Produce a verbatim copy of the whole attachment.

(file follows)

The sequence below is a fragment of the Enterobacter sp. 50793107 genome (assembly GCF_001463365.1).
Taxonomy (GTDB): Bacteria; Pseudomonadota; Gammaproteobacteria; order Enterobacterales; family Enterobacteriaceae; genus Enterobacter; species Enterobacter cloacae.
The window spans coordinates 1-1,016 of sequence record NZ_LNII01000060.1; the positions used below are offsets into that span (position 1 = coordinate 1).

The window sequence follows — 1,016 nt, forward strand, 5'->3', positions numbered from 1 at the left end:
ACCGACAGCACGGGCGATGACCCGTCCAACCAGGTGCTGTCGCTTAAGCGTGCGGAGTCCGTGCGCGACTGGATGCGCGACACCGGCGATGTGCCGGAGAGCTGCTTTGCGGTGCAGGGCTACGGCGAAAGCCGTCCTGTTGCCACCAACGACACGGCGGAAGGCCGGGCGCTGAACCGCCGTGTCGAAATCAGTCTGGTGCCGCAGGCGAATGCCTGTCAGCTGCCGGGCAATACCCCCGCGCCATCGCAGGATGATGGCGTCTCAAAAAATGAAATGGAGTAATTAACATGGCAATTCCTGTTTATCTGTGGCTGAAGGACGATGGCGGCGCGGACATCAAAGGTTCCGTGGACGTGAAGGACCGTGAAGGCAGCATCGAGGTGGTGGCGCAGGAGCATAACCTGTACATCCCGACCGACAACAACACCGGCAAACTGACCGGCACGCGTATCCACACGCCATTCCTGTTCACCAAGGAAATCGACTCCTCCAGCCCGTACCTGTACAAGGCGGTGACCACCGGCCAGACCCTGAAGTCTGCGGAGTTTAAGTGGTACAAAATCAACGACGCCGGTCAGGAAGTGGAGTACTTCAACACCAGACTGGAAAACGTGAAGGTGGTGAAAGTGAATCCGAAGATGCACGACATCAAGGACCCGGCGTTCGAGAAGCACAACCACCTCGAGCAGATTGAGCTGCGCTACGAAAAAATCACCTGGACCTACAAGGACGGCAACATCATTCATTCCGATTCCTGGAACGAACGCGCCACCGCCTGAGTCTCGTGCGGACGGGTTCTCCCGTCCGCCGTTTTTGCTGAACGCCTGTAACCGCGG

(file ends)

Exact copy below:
The sequence below is a fragment of the Enterobacter sp. 50793107 genome (assembly GCF_001463365.1).
Taxonomy (GTDB): Bacteria; Pseudomonadota; Gammaproteobacteria; order Enterobacterales; family Enterobacteriaceae; genus Enterobacter; species Enterobacter cloacae.
The window spans coordinates 1-1,016 of sequence record NZ_LNII01000060.1; the positions used below are offsets into that span (position 1 = coordinate 1).

The window sequence follows — 1,016 nt, forward strand, 5'->3', positions numbered from 1 at the left end:
ACCGACAGCACGGGCGATGACCCGTCCAACCAGGTGCTGTCGCTTAAGCGTGCGGAGTCCGTGCGCGACTGGATGCGCGACACCGGCGATGTGCCGGAGAGCTGCTTTGCGGTGCAGGGCTACGGCGAAAGCCGTCCTGTTGCCACCAACGACACGGCGGAAGGCCGGGCGCTGAACCGCCGTGTCGAAATCAGTCTGGTGCCGCAGGCGAATGCCTGTCAGCTGCCGGGCAATACCCCCGCGCCATCGCAGGATGATGGCGTCTCAAAAAATGAAATGGAGTAATTAACATGGCAATTCCTGTTTATCTGTGGCTGAAGGACGATGGCGGCGCGGACATCAAAGGTTCCGTGGACGTGAAGGACCGTGAAGGCAGCATCGAGGTGGTGGCGCAGGAGCATAACCTGTACATCCCGACCGACAACAACACCGGCAAACTGACCGGCACGCGTATCCACACGCCATTCCTGTTCACCAAGGAAATCGACTCCTCCAGCCCGTACCTGTACAAGGCGGTGACCACCGGCCAGACCCTGAAGTCTGCGGAGTTTAAGTGGTACAAAATCAACGACGCCGGTCAGGAAGTGGAGTACTTCAACACCAGACTGGAAAACGTGAAGGTGGTGAAAGTGAATCCGAAGATGCACGACATCAAGGACCCGGCGTTCGAGAAGCACAACCACCTCGAGCAGATTGAGCTGCGCTACGAAAAAATCACCTGGACCTACAAGGACGGCAACATCATTCATTCCGATTCCTGGAACGAACGCGCCACCGCCTGAGTCTCGTGCGGACGGGTTCTCCCGTCCGCCGTTTTTGCTGAACGCCTGTAACCGCGG